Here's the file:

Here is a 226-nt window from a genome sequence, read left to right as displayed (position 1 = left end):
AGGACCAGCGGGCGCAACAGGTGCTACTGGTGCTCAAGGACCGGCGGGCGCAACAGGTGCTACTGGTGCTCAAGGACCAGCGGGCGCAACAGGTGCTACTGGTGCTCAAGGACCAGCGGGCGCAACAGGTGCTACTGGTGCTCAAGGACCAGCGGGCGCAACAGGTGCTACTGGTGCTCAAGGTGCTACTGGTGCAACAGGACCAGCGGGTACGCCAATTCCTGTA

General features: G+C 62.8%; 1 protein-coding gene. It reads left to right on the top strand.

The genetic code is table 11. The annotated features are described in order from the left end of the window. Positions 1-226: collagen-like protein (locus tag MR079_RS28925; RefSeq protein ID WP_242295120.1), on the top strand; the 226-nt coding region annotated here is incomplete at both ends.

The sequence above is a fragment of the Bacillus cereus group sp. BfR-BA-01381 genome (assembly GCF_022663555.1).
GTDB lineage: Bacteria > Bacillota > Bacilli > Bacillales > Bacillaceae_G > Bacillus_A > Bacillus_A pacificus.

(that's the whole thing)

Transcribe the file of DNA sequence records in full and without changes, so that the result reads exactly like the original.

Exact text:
Here is a 226-nt window from a genome sequence, read left to right as displayed (position 1 = left end):
AGGACCAGCGGGCGCAACAGGTGCTACTGGTGCTCAAGGACCGGCGGGCGCAACAGGTGCTACTGGTGCTCAAGGACCAGCGGGCGCAACAGGTGCTACTGGTGCTCAAGGACCAGCGGGCGCAACAGGTGCTACTGGTGCTCAAGGACCAGCGGGCGCAACAGGTGCTACTGGTGCTCAAGGTGCTACTGGTGCAACAGGACCAGCGGGTACGCCAATTCCTGTA

General features: G+C 62.8%; 1 protein-coding gene. It reads left to right on the top strand.

The genetic code is table 11. The annotated features are described in order from the left end of the window. Positions 1-226: collagen-like protein (locus tag MR079_RS28925; RefSeq protein ID WP_242295120.1), on the top strand; the 226-nt coding region annotated here is incomplete at both ends.

The sequence above is a fragment of the Bacillus cereus group sp. BfR-BA-01381 genome (assembly GCF_022663555.1).
GTDB lineage: Bacteria > Bacillota > Bacilli > Bacillales > Bacillaceae_G > Bacillus_A > Bacillus_A pacificus.